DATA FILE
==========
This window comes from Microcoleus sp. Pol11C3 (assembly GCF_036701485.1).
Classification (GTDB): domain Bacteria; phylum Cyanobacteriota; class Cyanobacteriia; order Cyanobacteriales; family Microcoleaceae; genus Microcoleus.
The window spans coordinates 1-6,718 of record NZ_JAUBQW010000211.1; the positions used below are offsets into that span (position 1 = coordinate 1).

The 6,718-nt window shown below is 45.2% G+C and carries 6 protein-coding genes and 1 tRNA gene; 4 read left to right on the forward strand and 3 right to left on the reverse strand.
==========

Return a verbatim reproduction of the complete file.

This window comes from Microcoleus sp. Pol11C3 (assembly GCF_036701485.1).
Classification (GTDB): domain Bacteria; phylum Cyanobacteriota; class Cyanobacteriia; order Cyanobacteriales; family Microcoleaceae; genus Microcoleus.
The window spans coordinates 1-6,718 of record NZ_JAUBQW010000211.1; the positions used below are offsets into that span (position 1 = coordinate 1).

The 6,718-nt window shown below is 45.2% G+C and carries 6 protein-coding genes and 1 tRNA gene; 4 read left to right on the forward strand and 3 right to left on the reverse strand.